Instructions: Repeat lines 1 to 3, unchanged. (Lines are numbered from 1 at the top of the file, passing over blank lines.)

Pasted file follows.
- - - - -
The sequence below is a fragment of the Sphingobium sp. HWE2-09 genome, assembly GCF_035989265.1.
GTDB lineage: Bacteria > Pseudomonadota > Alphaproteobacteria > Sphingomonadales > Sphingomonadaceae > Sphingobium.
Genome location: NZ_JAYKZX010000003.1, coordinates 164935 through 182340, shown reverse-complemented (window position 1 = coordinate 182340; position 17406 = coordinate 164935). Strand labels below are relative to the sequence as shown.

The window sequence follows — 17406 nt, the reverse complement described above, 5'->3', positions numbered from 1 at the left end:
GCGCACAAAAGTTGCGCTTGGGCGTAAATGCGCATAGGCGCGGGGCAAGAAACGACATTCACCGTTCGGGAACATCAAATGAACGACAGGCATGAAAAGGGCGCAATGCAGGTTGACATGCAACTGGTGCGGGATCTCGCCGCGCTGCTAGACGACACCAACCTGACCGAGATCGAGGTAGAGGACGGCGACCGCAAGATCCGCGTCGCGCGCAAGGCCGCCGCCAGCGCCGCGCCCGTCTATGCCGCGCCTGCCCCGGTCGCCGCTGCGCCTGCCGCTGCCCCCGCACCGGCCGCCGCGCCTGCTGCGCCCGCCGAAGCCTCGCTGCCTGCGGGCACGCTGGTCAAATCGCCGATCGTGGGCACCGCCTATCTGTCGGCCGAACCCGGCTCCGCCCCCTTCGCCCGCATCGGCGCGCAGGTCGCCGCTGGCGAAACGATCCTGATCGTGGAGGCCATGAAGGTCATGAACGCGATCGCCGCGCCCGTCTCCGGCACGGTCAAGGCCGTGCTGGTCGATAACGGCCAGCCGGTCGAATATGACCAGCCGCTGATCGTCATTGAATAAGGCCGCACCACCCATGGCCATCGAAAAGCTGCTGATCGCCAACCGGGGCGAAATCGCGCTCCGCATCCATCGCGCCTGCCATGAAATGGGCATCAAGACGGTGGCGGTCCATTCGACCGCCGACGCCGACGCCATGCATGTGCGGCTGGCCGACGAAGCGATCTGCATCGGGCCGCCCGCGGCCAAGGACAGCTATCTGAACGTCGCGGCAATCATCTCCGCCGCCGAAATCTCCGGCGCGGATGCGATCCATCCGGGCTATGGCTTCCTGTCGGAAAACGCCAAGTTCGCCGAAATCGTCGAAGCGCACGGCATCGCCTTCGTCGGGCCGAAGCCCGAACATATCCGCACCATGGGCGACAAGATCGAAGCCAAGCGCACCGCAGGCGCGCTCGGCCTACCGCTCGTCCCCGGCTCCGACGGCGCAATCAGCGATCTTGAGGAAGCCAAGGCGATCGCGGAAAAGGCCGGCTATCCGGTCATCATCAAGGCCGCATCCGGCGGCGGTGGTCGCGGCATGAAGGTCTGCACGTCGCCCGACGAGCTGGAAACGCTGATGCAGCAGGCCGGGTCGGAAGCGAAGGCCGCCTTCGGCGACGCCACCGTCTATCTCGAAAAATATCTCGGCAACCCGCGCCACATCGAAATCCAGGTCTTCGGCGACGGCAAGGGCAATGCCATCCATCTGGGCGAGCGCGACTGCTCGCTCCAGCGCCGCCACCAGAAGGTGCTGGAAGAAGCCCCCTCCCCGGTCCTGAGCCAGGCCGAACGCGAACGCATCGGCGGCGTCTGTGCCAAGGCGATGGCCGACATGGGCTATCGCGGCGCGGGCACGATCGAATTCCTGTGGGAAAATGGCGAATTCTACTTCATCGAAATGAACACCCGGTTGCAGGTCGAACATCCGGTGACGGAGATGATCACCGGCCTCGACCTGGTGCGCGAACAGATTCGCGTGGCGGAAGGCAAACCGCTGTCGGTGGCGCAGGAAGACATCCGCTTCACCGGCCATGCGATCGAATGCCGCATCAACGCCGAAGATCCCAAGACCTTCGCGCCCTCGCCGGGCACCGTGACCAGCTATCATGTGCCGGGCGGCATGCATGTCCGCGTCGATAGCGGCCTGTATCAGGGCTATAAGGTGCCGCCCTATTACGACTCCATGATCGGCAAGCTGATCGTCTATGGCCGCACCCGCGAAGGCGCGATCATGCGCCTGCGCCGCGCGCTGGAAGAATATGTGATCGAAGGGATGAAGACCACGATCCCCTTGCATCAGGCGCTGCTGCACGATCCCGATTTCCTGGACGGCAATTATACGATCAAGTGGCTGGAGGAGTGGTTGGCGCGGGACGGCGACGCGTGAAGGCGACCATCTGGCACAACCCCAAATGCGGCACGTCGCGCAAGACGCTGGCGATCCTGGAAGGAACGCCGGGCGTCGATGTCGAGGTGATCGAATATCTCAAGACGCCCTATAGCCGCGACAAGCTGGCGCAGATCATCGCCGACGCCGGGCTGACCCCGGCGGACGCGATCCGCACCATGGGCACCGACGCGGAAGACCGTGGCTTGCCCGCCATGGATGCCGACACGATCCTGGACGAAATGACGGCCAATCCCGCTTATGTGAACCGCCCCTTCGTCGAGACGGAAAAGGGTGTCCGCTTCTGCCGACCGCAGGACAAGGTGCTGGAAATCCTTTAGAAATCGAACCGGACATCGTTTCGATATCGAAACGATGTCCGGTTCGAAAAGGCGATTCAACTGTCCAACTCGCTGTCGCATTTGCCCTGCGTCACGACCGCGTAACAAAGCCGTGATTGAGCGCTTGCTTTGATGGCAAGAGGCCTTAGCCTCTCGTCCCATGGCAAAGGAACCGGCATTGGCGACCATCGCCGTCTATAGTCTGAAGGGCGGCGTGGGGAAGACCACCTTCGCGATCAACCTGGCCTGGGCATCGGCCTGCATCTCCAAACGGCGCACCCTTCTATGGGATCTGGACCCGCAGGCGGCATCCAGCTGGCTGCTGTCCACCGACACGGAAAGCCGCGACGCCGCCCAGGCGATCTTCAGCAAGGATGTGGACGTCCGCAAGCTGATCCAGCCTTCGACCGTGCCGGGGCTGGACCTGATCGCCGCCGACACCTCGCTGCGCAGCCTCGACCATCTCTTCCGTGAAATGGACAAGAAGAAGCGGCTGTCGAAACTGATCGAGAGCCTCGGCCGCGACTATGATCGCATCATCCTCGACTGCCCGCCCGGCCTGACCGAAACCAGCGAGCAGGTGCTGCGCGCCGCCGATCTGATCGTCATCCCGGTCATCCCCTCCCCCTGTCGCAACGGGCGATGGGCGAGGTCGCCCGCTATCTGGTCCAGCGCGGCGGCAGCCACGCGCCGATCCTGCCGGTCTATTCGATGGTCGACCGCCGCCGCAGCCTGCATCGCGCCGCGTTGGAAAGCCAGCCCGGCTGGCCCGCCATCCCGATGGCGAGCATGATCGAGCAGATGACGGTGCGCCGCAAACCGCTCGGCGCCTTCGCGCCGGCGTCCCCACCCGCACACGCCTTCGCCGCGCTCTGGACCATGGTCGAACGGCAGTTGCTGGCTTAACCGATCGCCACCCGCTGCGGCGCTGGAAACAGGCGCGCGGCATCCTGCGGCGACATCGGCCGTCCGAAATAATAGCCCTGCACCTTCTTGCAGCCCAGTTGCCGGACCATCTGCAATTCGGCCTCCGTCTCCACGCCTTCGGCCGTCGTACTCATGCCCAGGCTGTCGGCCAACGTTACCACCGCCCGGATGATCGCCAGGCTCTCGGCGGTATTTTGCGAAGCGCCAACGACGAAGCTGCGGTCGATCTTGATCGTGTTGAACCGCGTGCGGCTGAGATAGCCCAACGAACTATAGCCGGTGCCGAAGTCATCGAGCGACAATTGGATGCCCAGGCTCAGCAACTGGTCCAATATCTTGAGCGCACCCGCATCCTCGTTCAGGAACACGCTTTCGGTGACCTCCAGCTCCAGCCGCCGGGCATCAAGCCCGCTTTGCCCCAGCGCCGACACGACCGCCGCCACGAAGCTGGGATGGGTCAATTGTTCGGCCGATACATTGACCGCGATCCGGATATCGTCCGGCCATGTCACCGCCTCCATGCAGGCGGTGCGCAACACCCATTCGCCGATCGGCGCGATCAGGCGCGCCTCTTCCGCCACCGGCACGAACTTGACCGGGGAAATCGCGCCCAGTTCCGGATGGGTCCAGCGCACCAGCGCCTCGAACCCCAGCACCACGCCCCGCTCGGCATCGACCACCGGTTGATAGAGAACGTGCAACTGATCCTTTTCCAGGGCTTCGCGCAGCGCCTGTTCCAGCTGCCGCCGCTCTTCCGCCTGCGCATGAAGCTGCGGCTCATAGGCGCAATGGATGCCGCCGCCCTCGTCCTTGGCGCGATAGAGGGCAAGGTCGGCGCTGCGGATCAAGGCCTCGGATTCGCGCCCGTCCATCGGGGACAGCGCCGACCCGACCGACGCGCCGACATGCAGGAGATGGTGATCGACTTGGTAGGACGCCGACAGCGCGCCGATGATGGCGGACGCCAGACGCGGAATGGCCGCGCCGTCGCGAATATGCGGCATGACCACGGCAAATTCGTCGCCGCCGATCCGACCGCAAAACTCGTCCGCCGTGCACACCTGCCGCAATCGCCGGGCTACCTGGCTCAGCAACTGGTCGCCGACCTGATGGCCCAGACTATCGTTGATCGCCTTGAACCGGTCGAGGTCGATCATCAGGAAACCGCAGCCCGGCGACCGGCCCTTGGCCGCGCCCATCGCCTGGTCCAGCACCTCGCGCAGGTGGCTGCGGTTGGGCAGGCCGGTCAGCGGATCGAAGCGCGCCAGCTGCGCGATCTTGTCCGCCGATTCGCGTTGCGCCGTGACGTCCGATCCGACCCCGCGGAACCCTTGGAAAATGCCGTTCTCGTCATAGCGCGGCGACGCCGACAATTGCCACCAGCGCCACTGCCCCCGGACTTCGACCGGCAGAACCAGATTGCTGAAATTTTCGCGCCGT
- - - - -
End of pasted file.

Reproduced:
The sequence below is a fragment of the Sphingobium sp. HWE2-09 genome, assembly GCF_035989265.1.
GTDB lineage: Bacteria > Pseudomonadota > Alphaproteobacteria > Sphingomonadales > Sphingomonadaceae > Sphingobium.
Genome location: NZ_JAYKZX010000003.1, coordinates 164935 through 182340, shown reverse-complemented (window position 1 = coordinate 182340; position 17406 = coordinate 164935). Strand labels below are relative to the sequence as shown.